Here's a whole load of 61's. They seem to come in bunches. All sold.

7 Responses to “A Look Back at 2011”

  1. Michael McCullen says:

    Really enjoy your site and reading about these great guitars. I hope to be able to afford one someday, but when I do have the money, i’ll be armed with knowledge. Thanks and have a happy New Year!

  2. john p says:

    bought my first Gibson ES335 from of all places, Best Buy!!!!!! a few weeks ago for $1700…They only had one in the store and I was skeptical that it was a real deal as it was called a Gibson custom Memphis dot reissue plain top with gloss. But for that price I thought it would be a good entry into Gibson guitars? What strings/gauge are recommended for this guitar…BTW..this site is a great read and made me realise how much I dont know about Gibson guitars..thanks for sharing

  3. OK Guitars says:

    I usually use 10’s (46-10) if it’s for blues or rock. I use 11’s (52-11) for rhythm guitar work. I don’t play jazz but I know of folks who use 12’s. I’ve never had any luck with lighter gauges.

  4. john p says:

    the neck pickup is set at an angle about 15 degrees tilting forward, is this factory set? Also, was this a good deal from Best Buy or was this some “made for Best buy” budget gibson?

  5. OK Guitars says:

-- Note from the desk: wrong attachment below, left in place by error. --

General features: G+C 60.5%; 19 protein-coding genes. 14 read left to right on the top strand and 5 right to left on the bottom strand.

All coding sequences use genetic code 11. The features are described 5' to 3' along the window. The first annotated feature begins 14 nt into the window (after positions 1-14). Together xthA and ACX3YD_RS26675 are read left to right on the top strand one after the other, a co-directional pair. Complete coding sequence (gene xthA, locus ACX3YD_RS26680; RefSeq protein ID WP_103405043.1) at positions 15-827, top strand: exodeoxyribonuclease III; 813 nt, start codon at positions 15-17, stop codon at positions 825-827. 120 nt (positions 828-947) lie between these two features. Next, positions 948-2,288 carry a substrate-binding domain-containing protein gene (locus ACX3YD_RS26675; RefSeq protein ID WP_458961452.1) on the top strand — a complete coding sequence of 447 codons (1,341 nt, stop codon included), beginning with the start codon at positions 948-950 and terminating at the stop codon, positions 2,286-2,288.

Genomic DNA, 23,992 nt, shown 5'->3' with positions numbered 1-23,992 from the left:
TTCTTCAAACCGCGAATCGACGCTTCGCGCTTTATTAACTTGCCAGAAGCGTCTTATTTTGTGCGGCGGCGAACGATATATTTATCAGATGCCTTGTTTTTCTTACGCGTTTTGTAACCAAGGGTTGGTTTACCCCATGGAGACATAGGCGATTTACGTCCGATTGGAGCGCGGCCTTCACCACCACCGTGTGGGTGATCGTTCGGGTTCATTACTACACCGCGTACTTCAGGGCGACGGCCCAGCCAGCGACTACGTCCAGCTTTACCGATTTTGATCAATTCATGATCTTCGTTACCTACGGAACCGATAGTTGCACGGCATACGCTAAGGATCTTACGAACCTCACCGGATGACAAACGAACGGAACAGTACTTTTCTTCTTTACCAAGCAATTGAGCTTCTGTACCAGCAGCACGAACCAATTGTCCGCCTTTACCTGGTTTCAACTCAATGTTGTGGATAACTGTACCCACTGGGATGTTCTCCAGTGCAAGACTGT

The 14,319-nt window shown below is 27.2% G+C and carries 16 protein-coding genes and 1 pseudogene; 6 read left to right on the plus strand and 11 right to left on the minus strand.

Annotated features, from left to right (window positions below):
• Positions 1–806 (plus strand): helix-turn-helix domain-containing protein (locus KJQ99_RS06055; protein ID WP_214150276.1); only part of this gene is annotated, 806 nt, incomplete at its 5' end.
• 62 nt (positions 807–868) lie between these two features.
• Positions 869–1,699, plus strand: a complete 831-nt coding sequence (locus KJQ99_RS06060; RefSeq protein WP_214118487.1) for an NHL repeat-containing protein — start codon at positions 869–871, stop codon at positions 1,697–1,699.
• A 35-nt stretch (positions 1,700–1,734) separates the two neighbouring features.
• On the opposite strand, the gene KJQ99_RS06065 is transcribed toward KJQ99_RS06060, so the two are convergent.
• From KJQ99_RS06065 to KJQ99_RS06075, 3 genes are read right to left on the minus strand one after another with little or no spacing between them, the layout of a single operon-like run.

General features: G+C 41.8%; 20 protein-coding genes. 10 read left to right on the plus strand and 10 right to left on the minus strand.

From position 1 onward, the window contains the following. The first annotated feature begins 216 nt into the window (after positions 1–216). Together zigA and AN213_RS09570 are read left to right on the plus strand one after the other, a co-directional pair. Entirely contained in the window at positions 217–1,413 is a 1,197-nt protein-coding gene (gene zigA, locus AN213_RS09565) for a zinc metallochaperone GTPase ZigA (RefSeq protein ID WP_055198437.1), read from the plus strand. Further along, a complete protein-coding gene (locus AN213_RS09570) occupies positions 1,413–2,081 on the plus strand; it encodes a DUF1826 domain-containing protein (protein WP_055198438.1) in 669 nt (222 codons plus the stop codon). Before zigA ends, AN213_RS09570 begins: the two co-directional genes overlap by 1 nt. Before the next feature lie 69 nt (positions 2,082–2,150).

Yes. I usually turn around the pickup ring on my players. That doesn’t mean just turn around the pickup-you still want the pole screws facing the right way, so you have to take the pickup out of the ring and turn the ring. The springs will fly out and end up behind your refrigerator and you’ll curse me, so watch the springs.

  6. s223n335 says:

    I once owned a factory stock 335 with trapeze tailpiece and a red finish that was quite a bit more maroon looking than the standard cherry hue, that was equipped with fretboard markers from an Epiphone Riviera (snigle slanted trapezoids like one half of 345 inlays). This was in the early ’70’s and I purchased the guitar used from a good friend of mine, who was the original owner. He bought it in either 1969 or 1970.

  7. OK Guitars says:

    Yep, seen one like that myself. After Gibson shipped Epiphone off to the Far East, I guess they had a box of inlays left over. I’ve seen them more on 330s.The red could be anything-I’ve seen see thru cherry turn almost brown or very dark burgundy. Depends largely on environment.